I recently stumbled across a really nice website containing lots of lovely home baking recipes. It’s for a brand of flour called Odlums which I had never heard of before and comes from Ireland. From it I had bookmarked a nice looking recipe for an apple cake which you can see here.
This week’s Monday walk was cancelled for the third time due to the wet weather. I have to say that the weather has been grim for at least the last four weeks which is very disappointing. However, our walking group are a social bunch so even if they can’t walk the debriefing in the bar afterwards usually goes ahead! More often than not someone brings a cake so I decided to make the apple cake. (I added a handful of raisins to the list of ingredients, just because it seemed like a nice idea.)
I really liked the decoration for what was a very plain cake - rings of apple arranged on top. This posed a challenge as my usual method for coring an apple wouldn't work. I good old rummage in my kitchen drawer unearthed my little used apple corer.
I usually cut the apple in half vertically from north to south and dig out the core with a melon baller. This method is good for producing thick or thin wedges. To get the apple rings I cut the apple in half horizontally around the equator and used the apple corer. I then sliced the apple thinly to get the rings. Easy peasy. You can never beat having the right equipment (even if you have to hunt for it).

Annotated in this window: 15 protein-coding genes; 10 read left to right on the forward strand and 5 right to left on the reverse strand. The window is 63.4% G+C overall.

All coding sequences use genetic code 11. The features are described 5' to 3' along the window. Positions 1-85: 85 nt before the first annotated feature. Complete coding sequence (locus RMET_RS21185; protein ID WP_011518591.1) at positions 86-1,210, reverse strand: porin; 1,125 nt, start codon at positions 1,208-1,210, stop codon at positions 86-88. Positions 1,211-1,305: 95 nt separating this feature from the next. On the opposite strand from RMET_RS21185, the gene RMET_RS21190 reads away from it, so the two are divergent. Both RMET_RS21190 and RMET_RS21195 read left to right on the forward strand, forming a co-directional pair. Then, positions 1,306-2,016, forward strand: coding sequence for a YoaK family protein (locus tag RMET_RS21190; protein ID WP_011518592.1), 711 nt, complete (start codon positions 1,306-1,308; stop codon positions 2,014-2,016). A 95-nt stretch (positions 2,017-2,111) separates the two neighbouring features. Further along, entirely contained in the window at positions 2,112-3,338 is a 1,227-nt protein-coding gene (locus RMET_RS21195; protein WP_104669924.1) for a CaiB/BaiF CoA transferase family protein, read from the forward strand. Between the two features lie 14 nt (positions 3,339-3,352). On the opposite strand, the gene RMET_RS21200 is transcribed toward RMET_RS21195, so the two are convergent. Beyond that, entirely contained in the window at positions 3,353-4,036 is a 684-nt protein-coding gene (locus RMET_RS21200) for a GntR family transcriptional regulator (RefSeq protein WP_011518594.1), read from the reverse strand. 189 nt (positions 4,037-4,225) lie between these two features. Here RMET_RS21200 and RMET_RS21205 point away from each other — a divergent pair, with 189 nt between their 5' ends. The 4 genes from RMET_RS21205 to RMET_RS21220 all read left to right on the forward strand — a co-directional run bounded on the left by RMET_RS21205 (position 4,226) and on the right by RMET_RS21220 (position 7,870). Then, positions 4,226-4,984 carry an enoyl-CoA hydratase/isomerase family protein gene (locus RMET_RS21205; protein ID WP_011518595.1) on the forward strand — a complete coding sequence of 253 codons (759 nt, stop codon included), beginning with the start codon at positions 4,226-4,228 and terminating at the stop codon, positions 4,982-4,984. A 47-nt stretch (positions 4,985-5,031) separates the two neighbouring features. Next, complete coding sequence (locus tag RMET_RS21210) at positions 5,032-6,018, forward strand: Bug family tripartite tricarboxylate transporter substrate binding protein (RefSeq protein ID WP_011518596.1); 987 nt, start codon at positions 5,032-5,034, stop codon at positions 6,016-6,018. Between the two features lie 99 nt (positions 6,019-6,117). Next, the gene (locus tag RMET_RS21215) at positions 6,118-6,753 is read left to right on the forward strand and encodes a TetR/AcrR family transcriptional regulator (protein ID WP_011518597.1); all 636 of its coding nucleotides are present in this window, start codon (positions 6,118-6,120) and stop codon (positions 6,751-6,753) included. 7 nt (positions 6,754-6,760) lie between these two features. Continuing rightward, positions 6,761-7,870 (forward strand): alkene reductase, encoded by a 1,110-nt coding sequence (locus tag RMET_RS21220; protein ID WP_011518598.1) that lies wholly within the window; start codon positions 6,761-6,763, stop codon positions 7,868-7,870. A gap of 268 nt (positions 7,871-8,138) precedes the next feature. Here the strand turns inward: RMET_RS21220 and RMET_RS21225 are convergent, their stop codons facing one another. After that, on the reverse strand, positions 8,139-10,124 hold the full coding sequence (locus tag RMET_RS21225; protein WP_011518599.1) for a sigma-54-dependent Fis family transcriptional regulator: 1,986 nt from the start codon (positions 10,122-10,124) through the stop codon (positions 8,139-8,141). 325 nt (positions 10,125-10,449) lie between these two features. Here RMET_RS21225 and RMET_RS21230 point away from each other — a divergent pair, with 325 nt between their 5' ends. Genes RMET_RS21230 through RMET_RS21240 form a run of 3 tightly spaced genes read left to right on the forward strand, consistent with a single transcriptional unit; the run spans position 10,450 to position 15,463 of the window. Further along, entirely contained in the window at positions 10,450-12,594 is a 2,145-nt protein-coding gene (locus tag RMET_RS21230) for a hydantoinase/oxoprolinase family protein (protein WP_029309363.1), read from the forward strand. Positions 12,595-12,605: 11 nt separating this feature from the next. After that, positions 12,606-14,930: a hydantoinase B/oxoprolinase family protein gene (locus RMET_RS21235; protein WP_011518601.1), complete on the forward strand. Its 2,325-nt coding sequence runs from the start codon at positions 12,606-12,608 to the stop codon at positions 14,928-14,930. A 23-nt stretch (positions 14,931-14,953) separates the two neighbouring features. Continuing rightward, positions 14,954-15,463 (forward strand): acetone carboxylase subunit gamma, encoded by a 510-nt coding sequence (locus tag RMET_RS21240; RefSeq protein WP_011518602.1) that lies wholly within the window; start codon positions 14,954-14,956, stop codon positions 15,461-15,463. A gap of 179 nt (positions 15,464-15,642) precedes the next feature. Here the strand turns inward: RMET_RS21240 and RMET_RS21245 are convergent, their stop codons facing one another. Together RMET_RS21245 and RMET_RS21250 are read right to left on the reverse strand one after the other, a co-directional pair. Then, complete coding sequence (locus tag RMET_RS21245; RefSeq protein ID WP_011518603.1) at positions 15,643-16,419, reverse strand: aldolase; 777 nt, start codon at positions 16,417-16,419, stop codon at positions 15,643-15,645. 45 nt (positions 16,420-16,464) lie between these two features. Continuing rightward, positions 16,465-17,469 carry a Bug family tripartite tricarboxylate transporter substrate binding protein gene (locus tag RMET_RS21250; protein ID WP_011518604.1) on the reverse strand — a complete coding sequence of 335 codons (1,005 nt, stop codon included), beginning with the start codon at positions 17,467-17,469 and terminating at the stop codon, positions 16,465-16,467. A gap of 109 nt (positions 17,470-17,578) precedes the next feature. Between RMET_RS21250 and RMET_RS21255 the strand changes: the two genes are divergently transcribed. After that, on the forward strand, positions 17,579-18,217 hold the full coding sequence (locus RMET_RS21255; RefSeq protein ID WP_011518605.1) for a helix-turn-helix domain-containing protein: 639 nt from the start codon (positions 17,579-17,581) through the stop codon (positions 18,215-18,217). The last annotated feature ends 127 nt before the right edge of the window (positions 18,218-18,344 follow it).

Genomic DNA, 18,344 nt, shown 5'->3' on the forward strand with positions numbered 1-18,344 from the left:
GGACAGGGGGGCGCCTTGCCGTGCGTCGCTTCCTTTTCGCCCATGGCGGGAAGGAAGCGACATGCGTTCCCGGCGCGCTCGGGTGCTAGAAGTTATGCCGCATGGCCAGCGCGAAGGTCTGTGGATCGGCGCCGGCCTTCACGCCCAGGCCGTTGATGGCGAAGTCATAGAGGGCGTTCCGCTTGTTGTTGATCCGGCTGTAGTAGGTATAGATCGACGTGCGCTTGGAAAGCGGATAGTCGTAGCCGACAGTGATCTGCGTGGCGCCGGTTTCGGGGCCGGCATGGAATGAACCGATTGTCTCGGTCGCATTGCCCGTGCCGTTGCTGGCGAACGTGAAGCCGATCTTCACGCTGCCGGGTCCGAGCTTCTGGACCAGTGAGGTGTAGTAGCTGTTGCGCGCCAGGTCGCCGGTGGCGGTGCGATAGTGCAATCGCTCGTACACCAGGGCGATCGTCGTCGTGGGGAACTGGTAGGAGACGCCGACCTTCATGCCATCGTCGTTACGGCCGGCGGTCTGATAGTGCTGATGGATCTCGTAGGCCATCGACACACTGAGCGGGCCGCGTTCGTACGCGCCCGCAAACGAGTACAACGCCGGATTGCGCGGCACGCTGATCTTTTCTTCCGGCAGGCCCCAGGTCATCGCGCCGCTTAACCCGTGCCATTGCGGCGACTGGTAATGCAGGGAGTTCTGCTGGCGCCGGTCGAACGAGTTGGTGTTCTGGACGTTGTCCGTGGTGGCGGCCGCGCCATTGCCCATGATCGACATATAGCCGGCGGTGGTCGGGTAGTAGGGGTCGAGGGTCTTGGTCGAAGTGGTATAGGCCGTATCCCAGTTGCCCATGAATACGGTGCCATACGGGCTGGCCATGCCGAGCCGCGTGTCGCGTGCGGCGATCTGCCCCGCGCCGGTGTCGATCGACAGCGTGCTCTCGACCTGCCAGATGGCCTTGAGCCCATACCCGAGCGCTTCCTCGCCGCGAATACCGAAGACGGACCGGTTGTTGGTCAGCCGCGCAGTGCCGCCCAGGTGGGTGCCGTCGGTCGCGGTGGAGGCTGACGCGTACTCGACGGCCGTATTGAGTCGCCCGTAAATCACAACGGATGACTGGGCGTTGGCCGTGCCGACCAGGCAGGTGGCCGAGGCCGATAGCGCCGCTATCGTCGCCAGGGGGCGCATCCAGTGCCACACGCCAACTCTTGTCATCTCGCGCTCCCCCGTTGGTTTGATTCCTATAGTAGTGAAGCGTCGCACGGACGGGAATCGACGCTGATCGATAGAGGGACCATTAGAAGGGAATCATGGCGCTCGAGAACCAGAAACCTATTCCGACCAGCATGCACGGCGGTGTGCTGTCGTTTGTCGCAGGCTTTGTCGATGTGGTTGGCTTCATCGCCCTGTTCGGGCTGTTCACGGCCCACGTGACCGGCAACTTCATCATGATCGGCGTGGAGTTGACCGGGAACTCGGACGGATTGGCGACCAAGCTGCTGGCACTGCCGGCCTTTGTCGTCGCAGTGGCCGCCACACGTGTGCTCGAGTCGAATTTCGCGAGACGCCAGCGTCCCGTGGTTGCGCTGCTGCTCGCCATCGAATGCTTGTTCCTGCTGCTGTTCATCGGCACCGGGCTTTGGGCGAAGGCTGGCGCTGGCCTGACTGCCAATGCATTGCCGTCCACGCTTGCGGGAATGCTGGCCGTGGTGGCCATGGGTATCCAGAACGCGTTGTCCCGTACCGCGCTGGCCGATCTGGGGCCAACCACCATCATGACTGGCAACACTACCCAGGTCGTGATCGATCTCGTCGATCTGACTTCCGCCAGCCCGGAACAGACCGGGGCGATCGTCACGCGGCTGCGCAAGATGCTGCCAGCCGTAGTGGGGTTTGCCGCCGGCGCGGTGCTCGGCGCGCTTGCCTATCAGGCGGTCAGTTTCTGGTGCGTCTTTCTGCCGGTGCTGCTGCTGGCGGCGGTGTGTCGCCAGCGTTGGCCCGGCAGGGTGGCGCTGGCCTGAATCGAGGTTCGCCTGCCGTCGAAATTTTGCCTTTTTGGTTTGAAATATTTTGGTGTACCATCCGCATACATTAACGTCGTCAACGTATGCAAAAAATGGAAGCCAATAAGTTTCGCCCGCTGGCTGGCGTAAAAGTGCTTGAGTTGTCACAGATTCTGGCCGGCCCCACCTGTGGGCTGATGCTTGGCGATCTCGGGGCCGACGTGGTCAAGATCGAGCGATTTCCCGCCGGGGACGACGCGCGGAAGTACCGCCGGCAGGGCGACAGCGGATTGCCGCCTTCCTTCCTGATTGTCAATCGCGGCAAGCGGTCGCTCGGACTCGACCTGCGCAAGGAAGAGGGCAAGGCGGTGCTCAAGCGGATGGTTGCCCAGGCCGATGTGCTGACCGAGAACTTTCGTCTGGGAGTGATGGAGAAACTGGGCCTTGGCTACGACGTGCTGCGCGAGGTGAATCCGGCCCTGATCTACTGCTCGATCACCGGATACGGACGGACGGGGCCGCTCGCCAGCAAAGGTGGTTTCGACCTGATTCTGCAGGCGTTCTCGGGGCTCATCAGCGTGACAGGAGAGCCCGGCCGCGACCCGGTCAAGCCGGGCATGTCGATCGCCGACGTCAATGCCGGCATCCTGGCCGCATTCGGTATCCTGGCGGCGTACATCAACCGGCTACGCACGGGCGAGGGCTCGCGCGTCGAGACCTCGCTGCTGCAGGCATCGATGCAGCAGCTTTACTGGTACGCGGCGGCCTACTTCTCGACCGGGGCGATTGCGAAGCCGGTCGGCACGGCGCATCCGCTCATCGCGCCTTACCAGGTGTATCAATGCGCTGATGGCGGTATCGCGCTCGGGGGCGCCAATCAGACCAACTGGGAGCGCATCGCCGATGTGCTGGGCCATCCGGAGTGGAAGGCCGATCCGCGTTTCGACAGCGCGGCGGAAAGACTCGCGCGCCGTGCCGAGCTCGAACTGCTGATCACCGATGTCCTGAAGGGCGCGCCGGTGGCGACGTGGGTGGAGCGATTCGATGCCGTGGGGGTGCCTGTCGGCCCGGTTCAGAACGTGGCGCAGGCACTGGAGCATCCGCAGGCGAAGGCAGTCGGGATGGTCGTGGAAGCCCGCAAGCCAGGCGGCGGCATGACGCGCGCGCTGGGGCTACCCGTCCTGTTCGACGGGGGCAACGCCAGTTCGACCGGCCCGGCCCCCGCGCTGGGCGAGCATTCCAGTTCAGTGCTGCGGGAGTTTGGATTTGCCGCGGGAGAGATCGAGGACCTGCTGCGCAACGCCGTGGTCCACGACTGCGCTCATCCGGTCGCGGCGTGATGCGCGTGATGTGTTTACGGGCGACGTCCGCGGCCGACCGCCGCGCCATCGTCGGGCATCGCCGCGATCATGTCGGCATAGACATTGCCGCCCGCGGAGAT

It was a very nice cake. I often find that apple cakes can be a bit fragile, especially those containing apple slices. They can fall apart which makes being handed round rather messy. This one held its shape perfectly, possibly because the apples were chopped into quite small dice and the mixture was quite stiff. It had to be spread into the tin rather than poured.
I baked it in an oblong tin measuring 11" x 7" rather than the loaf tin in the recipe. It cut perfectly into 12 squares of just the right size for a group. Definitely a recipe I will be using again. The only change I would try is to add a little more spice next time.
The more eagle eyed of you might notice a different cat in one of the pictures. We were so sad to have to say goodbye to our beloved Daisy last month when she (and we) lost the battle with her tumour. Yvonne came into our lives just one week later. Her owner had left her with a friend for a couple of weeks in the summer but two months later he made it clear that he was not coming back for her. Word went out among the walking group that a new home was needed so she is now part of our little family. She's nine years old and is settling in really well so far.
You can read more about Daisy here.
225g self raising flour
175g softened butter or baking spread
175g golden caster sugar
1 tsp ground cinnamon
3 eating apples
Preheat the oven to 190°C / 170° fan / gas mk 5. Grease or line a 2lb loaf tin or a 11" x 7" baking tin with parchment.
In a large bowl, cream the butter or spread with the sugar until light and fluffy. Beat in the eggs one at a time, adding a tblsp of flour with each addition.
Sift in the rest of the flour and cinnamon and fold in.
Peel and core the apples. Chop 2½ of the apples into small dice and add to the mixture with the raisins. Stir into the mixture and transfer to the tin. Level the top.
Cut the remaining half apple into thin slices and arrange on top of the cake.
Bake for 40-50 minutes until golden brown and set. Cool in the tin for 5 minutes before transferring to a wire rack.
Dust with icing sugar before serving.
Cuts into 12 squares or 8-10 slices.